Gryph and Mr. Muscles depleting the woodpile, ever so very slowly depleting it that is. It's a pretty darned big woodpile. The dead-looking plant in front of Mr. Muscles is my witch hazel, which I grew all summer in a five gallon bucket and which Gryph and I transplanted a couple weekends ago. The hole we planted it into had been used for a mini-compost pile this past summer.

Beautiful! See how that top piece is already rotting? Gonna hold loads of water!

Nothing if not practical, Mr. Muscles solves two problems at once: how to reach every corner to put in all the wood without getting his shoes muddy, and how to get the logs into good contact with the ground.

OH yeah, baby, now that's what I'm talkin' about! We are logging in!


Now that the bed of logs is laid, it has to be watered again. We filled it till the logs started floating (so much for good contact with the ground, lol). Next step comes tomorrow, transferring the top foot of the compost pile to the logs. Then it will be watered again, covered with a thick layer of leaves, watered again, and covered with that mound of soil that came out of the hole to begin with. And, yes, watered again! At that point, we'll have to consider putting some kind of weed barrier around the bed to keep it from being colonized, like the utility shelf bed was colonized, by bermuda grass.

This is the beginning of the next hugelkultur bed. That tiny spot of bright green in the photo's upper left is the holder for the clothesline... dunno if we got it too close or not. We're limited by tree roots in a lot of the yard. You can see by the remianing water that the yard slopes pretty noticeably.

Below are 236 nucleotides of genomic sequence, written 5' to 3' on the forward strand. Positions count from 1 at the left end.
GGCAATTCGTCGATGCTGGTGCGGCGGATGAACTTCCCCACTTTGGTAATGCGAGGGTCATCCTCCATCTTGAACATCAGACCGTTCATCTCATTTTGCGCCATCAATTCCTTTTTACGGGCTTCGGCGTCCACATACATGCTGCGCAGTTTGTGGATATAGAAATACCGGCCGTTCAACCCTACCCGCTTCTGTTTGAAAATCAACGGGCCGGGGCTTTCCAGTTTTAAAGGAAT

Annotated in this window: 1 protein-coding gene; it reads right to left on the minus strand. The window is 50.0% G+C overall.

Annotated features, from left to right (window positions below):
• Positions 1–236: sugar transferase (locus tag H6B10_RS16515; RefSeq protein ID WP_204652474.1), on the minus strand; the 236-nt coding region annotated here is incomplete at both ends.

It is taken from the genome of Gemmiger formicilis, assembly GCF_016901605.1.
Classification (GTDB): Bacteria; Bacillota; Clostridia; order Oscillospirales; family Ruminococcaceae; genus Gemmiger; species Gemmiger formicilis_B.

These bags are filled with ivy and weeds that came off the north wall of the house a couple months ago. They are laying on the site of the old compost pile, which had been built over a layer of sand left from masonry repair work. The compost is spread out but the sand still sits there, irresistible to our many neighborhood cats--so we covered it.

Now what? Hugelkultur is burning a groove in my brain and I did seriously wonder if these bags packed full of dry roots and vines could be the base of a raised bed, but they really aren't dense enough. I think they are the beginning of a second compost pile. Now we just have to get more stakes and something to use for sides.
See you the next time I take pictures!

Sunday, August 12, 2012

I made a.....

*walks in, chortling softly* I'm makin' something, I'm makin' something!! I'm makin' a ... a... *walks around it, taking a careful look* um, is it supposed to... *doubtful look* really, I thought it might be more... well, um, more.... but hey! I'm makin'... um... a Make! Yes that's right, I'm makin' a Make. A Real Make.

It's a kind of a laminated Make, upcycled. Yes, an upcycled laminated Make.

*takes another careful look* Tis a useful sort of upcycled laminated Make. *nods* Oh not so useful as a Chocolate Chip Cookie Make, or a Walnut Brownie Make; I freely admit this! It could not possibly be so useful. Doesn't smell near so good and the waiting time is rather unnerving. But all the same *nods again* I am making A Really Useful Upcycled Laminated Make.

Here are the ingredients: 3 used shipping boxes, each cut in two; two bottles of school glue; some masking tape; a bunch of old catalogs. Eventually I will need some spray sealer and probably some screws. Then I'll have to decide if this Make gets painted, or left as is.

I believe this laminating process could be called papier decoumapage, or possibly papier decoumache (ummm, decoumapage will be just fine, thank you). It's pretty messy and I had to wash my hands twice when I was done BUT when a person is makin' A Really Useful Upcycled Decoumapagely Laminated Make she has to sacrifice just a little for the cause. *nods*

It started out rather annoyingly; we kicked the boxes around in the hallway for a while before I figured out what I wanted to make. Gryph was less than pleased but, I admit, I was stubborn. And I used a lotta masking tape figuring it out, so then I had no choice. I had to make a Make once I used up the masking tape.